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The Knicks Go Selling: Randolph Traded to Clippers, Crawford to Warriors

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When Donnie Walsh decides it’s time to starting trading, he isn’t playing around. Today the Knicks cleared a ton of salary cap by ditching the monster Zach Randolph contract via the Los Angeles Clippers, and well as the decently compensated Jamal Crawford to the Golden State Warriors and rookie contract holder Mardy Collins (a throw-in for the Clippers) for Al Harrington, Cuttino Mobley and once and future Knick, ‘Lil Timmy Thomas, who was in New York for the beginning of the Age of Isiah. All the contracts coming in end prior to the 2010-11 season (i.e. the LeBron Free Agency Hunt) and Randolph and Crawford leaving takes $27.3 million off the 2010-11 payroll for the Knicks. If they can get expiring contracts for Eddy Curry, too, they’ll be a ridiculous free agency player when the big prizes (LeBron, Bosh, Wade and so on) become available.

The Warriors and Clippers addressed some more pressing needs, particularly the Warriors, so let’s have a look at the resulting rosters and probable rotations.

For the Knicks, you get a lot of flexibility with which forward slot you plug Harrington into, David Lee looks to get a few more minutes as your starting center and Mobley should replace Crawford as more of a true point guard. Thomas will back up either forward, probably a bit more as a non-rebounding power forward. I was not a big fan of ‘Lil Timmy when he was in his first stint with the Knicks. He’s amazingly inconsistent, but D’Antoni had him for roughly a third of a season in Phoenix and got some production out him then, so we’ll see.

C: David Lee, Harrington, (?) Malik Rose (?) Curry (ha); Jerome James (double ha)
PF: Chandler/Harrington; Rose; Thomas
SF: Harrington/Quentin Richardson; Danilo Galinari (if he were ever healthy); Thomas
SG: Mobley; Nate Robinson; Anthony Roberson; Richardson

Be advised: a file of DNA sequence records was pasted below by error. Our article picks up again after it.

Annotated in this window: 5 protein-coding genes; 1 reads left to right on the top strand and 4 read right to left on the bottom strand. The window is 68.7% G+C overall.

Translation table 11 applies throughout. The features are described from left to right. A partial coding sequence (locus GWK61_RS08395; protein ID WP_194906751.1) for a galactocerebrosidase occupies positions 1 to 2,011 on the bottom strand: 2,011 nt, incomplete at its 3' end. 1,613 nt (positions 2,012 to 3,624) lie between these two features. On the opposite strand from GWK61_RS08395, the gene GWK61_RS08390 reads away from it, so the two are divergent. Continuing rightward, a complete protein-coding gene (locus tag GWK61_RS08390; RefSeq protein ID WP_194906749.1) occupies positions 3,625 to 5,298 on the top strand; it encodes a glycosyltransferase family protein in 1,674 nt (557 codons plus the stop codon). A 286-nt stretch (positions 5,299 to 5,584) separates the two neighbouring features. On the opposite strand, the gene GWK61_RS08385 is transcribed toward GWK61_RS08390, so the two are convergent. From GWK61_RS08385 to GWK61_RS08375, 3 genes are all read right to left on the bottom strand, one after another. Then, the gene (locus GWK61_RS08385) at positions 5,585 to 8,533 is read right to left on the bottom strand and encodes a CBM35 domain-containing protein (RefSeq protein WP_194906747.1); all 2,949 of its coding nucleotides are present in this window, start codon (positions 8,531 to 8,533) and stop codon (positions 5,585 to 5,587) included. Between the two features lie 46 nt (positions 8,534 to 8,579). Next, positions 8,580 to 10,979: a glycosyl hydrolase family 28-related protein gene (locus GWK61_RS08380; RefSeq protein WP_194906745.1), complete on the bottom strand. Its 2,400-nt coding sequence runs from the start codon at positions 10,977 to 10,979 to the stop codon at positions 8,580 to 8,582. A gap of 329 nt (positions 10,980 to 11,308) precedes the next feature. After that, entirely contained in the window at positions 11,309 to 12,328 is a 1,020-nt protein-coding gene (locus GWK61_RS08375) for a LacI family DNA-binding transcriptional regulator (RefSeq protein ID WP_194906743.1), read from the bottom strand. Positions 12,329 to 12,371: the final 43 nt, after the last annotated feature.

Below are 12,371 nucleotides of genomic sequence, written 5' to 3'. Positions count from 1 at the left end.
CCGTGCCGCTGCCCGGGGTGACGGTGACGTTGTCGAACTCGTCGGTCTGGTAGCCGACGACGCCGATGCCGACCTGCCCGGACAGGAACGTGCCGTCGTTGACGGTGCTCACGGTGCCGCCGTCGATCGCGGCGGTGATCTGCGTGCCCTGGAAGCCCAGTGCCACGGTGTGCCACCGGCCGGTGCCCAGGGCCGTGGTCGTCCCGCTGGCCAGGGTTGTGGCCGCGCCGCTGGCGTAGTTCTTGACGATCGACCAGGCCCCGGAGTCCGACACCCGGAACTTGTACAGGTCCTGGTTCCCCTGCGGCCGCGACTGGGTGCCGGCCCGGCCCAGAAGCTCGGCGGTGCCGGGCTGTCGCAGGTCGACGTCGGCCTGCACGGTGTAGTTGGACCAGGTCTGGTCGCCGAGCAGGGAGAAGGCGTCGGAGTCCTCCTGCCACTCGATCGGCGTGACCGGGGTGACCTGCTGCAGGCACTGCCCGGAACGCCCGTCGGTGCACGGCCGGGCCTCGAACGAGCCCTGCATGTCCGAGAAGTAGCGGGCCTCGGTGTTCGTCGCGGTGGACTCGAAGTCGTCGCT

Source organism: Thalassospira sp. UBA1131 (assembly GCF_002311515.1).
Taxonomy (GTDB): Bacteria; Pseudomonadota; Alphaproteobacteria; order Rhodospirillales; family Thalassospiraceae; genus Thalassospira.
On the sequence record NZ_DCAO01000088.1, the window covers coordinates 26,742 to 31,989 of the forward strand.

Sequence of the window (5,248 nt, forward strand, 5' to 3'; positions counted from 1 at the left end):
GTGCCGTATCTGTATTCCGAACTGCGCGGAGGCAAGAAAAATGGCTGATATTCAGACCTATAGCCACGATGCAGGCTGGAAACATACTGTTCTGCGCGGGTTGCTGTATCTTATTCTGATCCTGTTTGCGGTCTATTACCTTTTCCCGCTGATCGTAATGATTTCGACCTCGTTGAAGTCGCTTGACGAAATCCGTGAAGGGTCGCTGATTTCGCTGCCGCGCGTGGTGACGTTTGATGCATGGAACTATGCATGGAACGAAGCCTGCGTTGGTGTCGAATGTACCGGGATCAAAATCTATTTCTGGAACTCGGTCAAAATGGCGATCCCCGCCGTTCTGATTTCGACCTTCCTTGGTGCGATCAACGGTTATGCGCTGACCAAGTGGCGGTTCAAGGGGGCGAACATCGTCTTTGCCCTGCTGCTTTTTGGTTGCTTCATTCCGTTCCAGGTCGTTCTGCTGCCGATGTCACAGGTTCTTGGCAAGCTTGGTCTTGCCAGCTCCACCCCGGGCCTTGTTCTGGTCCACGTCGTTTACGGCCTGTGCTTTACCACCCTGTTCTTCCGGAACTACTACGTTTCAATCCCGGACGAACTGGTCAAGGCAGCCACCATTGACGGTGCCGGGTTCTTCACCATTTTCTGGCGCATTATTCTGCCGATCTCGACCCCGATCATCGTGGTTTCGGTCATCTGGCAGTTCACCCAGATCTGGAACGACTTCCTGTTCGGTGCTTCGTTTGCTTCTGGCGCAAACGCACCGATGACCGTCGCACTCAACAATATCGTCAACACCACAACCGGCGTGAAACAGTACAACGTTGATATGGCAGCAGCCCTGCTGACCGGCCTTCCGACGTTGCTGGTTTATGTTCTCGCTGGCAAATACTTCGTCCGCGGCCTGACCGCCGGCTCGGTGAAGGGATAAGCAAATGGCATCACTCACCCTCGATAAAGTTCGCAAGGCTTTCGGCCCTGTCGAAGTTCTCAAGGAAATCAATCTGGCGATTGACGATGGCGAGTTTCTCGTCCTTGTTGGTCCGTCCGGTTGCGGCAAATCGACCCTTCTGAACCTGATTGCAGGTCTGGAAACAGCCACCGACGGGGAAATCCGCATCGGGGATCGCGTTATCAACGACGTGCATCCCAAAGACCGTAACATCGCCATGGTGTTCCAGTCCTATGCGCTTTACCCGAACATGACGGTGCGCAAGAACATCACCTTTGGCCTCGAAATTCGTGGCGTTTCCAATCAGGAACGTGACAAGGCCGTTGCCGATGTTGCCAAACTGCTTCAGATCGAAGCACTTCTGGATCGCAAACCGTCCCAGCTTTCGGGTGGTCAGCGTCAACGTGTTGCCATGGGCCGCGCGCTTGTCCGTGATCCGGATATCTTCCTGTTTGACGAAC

PG: Chris Duhon; Robinson; Starbury (triple ha)

As is not unusual for the Knicks of recent memory, there are a ton of options at power forward, quite a few options at small forward and not a whole lot of depth at center. Curry should be trade bait, but if he ever managed to get in shape and show some desire, he could run the floor. He did in Chicago. Still Curry, Starbury and James are likely to be sitting or gone, so expect a bit of fluidity at the forward positions until D’Antoni has a chance to integrate things.

Does this make the Knicks better? Depends how much of Randolph’s scoring Harrington picks up. They’re a weaker post team now (unless Curry returns to reality), but Lee should at least come close in matching rebounding, given more minutes. He’s not really a center though. Either D’Antoni will work more magic or Knick fans will have to suffer a bit longer, though this time with a clear path and plan presented to them.

The Warriors give up a disgruntled forward for a point guard. Crawford gets labeled a combo guard and I don’t think that’s fair. Crawford was a scoring point guard with size who ended up on a roster with no shooting guards and was asked to change positions. His pure point skills may have some rust on them, but I liked him better at that position. Besides, Don Nelson with a tall point guard who can score a little? This is a good thing. I like this trade. It does give you the mother of all logjams at the 2/3, though, and a question mark at the 4. Stephen Jackson could also be swapping around a ton of positions if everyone is healthy.

C: Andris Biedrins; Ronny Turiaf
PF: Brandan Wright; (?) Robert Kurtz (?) (?)Anthony Randolph(?) (?)JAX(?)
SF: Corey Maggette/JAX; Kelenna Azubuike; Marco Bellinelli
SG: JAX/Monta Ellis; Azubuike; Anthony Morrow; Bellinelli
PG: Crawford; Ellis; Morrow; CJ Watson

When Ellis gets back, Morrow is likely to get a raw deal. On the entertaining side, you might see a kamikaze running unit of

C: Biedrins
PF: JAX
SF: Maggette
SG: Ellis
PG: Crawford

Dirk Nowitzki threw up just by my typing that in. Something about a flashback. Will they win? Not at a .600 clip, but this could be a serious running team now that they’ve got a point guard. Nelly knows how to win without big men, after all.

The Clippers just opened up some minutes for Eric Gordon, but the idea of Zach Randolph and Baron Davis on the same team doesn’t scream “chemistry” to me. Get ready for a loaded (if not, perhaps, pass-happy) 4/5 rotation of Zandolph/Chris Kaman and Marcus Camby rotating.

C: Kamen/Camby/Paul Davis
PF: Randolph/Camby/Skinner
SF: Al Thornton; Ricky Davis; Steve Novak
SG: Eric Gordon/Davis; Mardy Collins
PG: Baron Davis; Jason Hart

Look for them to try and build Gordon into a starter ASAP. Does this improve the Clippers? Probably in raw talent, definitely in moving younger, but that chemistry issue looms big in my mind. On the other hand, they can’t play much worse than they have been lately, so any shake-up is a good thing.

No clear losers in this, though the Knicks are the ones putting a winning record at the most risk if you look at this on paper, but it isn’t like they weren’t exceed expectations as-is.